In modern parlance, "Duties, Imposts and Excises" are types of taxes. But here, "Taxes" is juxtaposed to "Duties, Imposts and Excises" not as an encompassing concept, but as a concept distinct from "Duties, Imposts and Excises". So we’re led to wonder what "Taxes" are in this context. Part of the distinction between "Duties, Imposts and Excises" on one hand, and "Taxes" on the other, is given in this clause. It says, "but all Duties, Imposts and Excises shall be uniform throughout the United States". So "Duties, Imposts and Excises" are always "uniform". But according to Article I § 2 cl 3, 2 "direct Taxes shall be apportioned among the several States". So "direct Taxes" are "apportioned among the several States" by population, whereas "Duties, Imposts and Excises" are "uniform". The latter follow a "rule of uniformity", whereas the former follows a "rule of apportionment". This leads us to wonder if "direct Taxes" in Article I § 2 clause 3 is the same thing as "Taxes" in Article I § 8 clause 1. It is commonly believed that the "direct taxes" phrase in Article I § 2 clause 3 was modified by the 16th Amendment, thereby making the "income tax", which is purportedly a "direct Tax", "uniform" rather than "apportioned". Because of the complexity of this issue, we’ll not address it now, other than to say that the distinction between direct and indirect taxation has been crucial to argumentation about the legality of income taxation. 3 It’s worth wondering if millions of Americans are paying "income taxes" not because they are legally obligated to pay them, but because it’s easier for them to be obedient to the IRS and its cohorts in the legal and accounting professions, than it is to study these things personally, and do what’s legal, lawful, and right. Instead of examining such issues now, we’ll consider how taxation, generally, is viewed from the perspective of the global covenant.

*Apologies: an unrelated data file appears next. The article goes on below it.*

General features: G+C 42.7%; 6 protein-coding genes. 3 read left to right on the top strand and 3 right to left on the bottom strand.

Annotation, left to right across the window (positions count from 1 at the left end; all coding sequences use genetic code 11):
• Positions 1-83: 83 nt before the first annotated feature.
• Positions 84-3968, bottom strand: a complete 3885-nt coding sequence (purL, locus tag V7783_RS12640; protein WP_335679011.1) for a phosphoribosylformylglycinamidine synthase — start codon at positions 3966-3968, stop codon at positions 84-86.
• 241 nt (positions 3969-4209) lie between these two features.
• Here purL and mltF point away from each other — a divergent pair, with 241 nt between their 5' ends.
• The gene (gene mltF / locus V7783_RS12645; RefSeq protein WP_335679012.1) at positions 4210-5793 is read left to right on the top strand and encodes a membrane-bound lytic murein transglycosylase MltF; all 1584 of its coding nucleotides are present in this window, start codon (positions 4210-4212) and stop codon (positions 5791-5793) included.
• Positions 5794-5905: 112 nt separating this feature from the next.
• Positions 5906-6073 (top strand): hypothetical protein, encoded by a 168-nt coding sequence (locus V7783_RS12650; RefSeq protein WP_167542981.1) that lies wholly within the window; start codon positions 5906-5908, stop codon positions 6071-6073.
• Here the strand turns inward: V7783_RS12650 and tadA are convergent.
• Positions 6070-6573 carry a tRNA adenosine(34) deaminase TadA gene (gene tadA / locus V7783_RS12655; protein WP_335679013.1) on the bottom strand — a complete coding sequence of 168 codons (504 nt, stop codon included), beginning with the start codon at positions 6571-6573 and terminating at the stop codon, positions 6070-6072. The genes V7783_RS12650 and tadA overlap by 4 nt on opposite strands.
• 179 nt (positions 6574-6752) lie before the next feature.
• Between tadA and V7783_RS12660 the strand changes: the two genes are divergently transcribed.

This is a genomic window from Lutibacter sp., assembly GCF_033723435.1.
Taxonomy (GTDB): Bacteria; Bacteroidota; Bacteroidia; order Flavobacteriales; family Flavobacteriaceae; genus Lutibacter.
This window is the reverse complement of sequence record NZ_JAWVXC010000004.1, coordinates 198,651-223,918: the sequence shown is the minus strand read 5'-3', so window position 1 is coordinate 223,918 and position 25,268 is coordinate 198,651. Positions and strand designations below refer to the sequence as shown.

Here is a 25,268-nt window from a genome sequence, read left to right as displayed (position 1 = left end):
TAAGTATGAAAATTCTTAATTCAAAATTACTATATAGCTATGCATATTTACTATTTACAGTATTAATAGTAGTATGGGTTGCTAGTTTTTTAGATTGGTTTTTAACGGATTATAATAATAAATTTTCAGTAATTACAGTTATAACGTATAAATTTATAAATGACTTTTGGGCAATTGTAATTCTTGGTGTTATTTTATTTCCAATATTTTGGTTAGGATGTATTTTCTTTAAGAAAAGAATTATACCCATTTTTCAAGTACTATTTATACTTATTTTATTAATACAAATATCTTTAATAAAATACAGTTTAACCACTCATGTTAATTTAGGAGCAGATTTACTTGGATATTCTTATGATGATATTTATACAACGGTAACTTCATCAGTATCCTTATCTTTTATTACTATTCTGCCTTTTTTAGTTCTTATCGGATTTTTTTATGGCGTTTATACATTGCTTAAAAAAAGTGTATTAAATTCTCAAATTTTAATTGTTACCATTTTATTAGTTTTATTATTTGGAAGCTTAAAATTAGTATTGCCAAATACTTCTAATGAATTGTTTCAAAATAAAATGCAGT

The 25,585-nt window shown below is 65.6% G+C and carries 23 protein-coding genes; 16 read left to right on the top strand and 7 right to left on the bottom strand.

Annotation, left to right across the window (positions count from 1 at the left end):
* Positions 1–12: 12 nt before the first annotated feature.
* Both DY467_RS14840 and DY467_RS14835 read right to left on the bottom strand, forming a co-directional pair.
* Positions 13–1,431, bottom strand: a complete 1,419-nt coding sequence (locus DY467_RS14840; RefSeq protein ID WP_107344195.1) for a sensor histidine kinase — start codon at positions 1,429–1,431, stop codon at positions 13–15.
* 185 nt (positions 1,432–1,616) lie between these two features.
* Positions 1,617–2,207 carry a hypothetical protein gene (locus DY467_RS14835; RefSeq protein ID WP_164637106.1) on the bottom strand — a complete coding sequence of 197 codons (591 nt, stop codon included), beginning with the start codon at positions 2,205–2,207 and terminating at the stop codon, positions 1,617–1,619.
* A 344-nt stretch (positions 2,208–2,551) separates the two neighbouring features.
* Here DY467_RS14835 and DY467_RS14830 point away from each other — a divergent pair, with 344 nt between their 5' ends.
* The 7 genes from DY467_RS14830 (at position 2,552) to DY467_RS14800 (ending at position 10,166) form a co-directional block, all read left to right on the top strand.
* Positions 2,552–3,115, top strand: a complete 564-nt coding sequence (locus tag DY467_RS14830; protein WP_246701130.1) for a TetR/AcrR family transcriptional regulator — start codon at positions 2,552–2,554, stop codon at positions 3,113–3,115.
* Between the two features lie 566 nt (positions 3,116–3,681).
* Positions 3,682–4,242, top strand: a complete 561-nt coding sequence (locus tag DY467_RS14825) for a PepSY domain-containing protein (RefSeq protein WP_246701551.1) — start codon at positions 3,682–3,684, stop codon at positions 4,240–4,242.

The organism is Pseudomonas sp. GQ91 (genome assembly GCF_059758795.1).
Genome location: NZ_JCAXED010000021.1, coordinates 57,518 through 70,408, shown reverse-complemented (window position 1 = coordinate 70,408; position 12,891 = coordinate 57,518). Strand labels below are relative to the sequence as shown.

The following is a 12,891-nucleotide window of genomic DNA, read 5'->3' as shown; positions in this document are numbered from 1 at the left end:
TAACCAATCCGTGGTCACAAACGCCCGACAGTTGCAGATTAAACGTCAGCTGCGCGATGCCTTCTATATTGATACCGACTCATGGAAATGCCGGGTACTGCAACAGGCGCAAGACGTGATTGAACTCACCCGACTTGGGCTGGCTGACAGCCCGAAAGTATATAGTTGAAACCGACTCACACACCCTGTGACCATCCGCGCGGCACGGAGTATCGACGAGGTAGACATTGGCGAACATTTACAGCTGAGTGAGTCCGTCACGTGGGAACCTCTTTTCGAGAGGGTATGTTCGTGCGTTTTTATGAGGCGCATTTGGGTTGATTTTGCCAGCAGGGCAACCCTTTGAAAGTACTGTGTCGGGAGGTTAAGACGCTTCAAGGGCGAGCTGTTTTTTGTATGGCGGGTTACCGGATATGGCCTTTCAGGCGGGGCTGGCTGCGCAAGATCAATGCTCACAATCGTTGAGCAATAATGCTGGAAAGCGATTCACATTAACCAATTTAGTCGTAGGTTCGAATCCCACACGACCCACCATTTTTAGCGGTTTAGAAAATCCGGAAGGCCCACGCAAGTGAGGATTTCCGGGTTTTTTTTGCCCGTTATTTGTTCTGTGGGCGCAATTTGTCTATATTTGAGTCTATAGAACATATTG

In the hermeneutical prologue, we discovered that the bloodshed mandate in the Noachian Covenant applies to all human beings. It applies regardless of whether one is a victim of bloodshed, a perpetrator, or a by-stander. All humanity is subject to this mandate. We postulated that jural societies and ecclesiastical societies (strictly defined) must exist to make sure that this mandate is enforced. The manner in which it is enforced is subject to consent. If a given people-group chooses to honor God by choosing to enforce this mandate, then actions resulting from that choice are acts of collective consent. Both jural societies and ecclesiastical societies are formed on the basis of consent, and that’s the only basis upon which they can exist. But they have radically different purposes, based on the fact that damage can arise either out of a contract or not. When it arises out of a contract, the damage is ex contractu and is governed by the terms of the contract. Ecclesiastical societies (strictly defined) exist to adjudicate cases and controversies arising out of such ex contractu damage. When the damage does not arise out of a contract, the damage is ex delicto and is not governed by any private contract between the parties. It is governed primarily by the global covenant, more specifically by the prohibition of other-initiated damage in the Noachian Covenant, more specifically, in the prohibition in Genesis 9:6. Damage ex contractu involves consent, because lawful human contracts can only be entered through lawful consent. But damage ex delicto does not involve consent. The perpetrator perpetrates the damage regardless of the victim’s consent. Under such circumstances, the jural society should execute justice against the perpetrator regardless of whether the perpetrator consents to the execution or not. By perpetrating, the perpetrator forfeits his/her right to choose another fate proportional to the damage. But the consent involved in the perpetration of both ex contractu and ex delicto damage is distinct and different from the consent necessary to the formation and maintenance of jural societies and ecclesiastical societies.